Oct 20, 2021

No More Heroes 2: Desperate Struggle (PC) Review

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4 Awesome
Retails for: $19.99
We Recommend: $19.99
  • Developer: Grasshopper Manufacture, Inc.
  • Publisher: XSEED Games, Marvelous USA, Inc., Marvelous
  • Genre: Action, Comedy
  • Released: Jun 09, 2021
  • Platform: Windows
  • Reviewed: Windows

Where No More Heroes was a first swing at satirizing popular culture of its day, No More Heroes 2: Desperate Struggle feels like a proper refinement of the formula that helps it grow to meet its potential and become the game that its predecessor wanted it to be. Dropping you straight into the action from moment one and never letting off the gas, you begin the game as Travis Touchdown once more, hellbent on revenge following the murder of his best friend. Nothing can stand in the way of his quest to ascend to the top of the UAA rankings for a second time, egged on by a promise to help him seek vengeance against the person who took his friend’s life.

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The pacing of No More Heroes 2 reflects Travis’ attitude toward the task ahead of him. Having already made a name for himself around Santa Destroy, the game throws out any concept of open world exploration that existed in the first, opting instead for a menu that very cleanly and quickly lets you move between the main quest, shops, side missions, and revenge missions. The result is that the game gets out of your way and lets you focus on actually playing it, rather than forcing you to spend a lot of time between missions driving around the city earning cash as a boondoggle. Entry fees for main assassination missions are kaput, and now earning money is a totally optional pursuit you can engage in via side missions to buy new weapons and outfits for Travis. The weapons have some game play impact, but the rest is purely cosmetic, which for a game released in 2010 is an impressive and welcome concession to see.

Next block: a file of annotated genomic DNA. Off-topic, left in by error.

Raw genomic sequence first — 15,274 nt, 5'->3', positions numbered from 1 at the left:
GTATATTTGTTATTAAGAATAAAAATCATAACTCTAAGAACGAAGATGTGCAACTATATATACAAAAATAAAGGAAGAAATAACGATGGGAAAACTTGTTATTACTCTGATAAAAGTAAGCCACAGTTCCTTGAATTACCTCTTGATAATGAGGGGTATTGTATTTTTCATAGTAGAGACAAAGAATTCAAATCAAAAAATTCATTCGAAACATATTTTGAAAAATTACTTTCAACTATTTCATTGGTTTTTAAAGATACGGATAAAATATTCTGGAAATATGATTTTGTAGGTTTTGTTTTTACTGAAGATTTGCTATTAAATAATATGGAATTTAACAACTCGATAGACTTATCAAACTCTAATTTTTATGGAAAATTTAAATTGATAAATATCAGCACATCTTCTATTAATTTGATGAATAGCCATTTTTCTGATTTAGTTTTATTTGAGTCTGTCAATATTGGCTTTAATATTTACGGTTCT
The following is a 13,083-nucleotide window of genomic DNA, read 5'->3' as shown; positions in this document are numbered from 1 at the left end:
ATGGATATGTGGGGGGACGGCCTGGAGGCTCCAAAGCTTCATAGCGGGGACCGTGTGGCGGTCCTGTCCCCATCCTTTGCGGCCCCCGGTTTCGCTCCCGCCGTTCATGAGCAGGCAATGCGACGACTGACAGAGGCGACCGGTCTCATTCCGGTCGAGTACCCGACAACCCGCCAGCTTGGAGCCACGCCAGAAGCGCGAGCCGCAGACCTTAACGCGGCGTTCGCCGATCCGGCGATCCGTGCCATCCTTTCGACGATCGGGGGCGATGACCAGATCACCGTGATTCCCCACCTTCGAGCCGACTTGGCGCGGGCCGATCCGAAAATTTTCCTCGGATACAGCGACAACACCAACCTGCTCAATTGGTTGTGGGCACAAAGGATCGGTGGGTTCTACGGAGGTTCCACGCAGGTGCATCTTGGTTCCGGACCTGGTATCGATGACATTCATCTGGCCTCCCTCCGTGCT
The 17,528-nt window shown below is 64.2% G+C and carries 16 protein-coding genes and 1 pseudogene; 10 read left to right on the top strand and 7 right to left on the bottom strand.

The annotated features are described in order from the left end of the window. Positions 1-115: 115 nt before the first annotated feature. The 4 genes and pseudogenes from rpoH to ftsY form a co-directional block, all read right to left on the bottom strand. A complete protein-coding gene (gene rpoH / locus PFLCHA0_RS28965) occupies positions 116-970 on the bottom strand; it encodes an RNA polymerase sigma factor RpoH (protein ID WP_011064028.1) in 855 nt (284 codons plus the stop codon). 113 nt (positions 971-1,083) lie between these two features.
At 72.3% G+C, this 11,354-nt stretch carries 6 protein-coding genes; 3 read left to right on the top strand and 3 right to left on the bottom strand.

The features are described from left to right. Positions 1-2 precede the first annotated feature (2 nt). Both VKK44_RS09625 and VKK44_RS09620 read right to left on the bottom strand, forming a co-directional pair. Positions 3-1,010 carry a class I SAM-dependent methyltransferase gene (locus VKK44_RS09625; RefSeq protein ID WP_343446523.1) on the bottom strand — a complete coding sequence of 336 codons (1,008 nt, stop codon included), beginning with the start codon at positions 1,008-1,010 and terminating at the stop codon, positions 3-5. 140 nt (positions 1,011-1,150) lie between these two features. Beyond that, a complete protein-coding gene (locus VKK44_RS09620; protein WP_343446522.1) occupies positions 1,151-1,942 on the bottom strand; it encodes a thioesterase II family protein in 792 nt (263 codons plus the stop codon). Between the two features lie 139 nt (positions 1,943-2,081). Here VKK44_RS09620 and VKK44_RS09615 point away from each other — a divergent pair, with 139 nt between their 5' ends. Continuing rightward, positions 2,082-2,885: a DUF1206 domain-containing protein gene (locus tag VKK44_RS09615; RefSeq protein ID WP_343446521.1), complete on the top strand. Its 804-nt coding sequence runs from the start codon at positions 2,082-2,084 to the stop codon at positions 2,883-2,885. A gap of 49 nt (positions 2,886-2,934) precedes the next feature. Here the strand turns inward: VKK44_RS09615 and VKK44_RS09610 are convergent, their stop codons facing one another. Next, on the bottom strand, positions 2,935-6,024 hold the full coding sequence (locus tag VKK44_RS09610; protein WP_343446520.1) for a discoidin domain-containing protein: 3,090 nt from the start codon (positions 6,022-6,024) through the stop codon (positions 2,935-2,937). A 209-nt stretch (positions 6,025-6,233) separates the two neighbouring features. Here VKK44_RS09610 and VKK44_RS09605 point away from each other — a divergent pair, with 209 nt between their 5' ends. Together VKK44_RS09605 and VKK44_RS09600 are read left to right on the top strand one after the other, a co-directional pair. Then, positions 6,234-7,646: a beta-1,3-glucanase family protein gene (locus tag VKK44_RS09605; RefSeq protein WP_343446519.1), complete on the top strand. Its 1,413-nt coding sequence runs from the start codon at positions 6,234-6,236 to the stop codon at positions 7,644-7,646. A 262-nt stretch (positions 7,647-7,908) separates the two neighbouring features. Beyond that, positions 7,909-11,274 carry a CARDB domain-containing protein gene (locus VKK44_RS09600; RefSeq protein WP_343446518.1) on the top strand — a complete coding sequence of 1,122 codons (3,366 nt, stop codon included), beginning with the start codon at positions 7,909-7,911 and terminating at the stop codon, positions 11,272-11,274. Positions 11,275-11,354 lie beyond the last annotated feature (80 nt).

In practice, this means you can just keep right on going through the game’s story, which is truthfully the best stuff No More Heroes 2 has to offer, and you can choose exactly when you want to break from it or when you want to push forward. It’s amazing how far that sense of choice can go toward encouraging players to engage with extra content on their own, rather than forcing it upon them. Sure enough, I’ve spent more time in No More Heroes 2‘s side missions than I ever did with the first (beyond what was absolutely required to make progress). The side missions are also cleverly served up as 8-bit mini games that take heavy inspiration from classic gaming titles, making nods to the likes of Tetris, Tapper, Outrun, Punch-Out!, and others without actually wholesale copying them.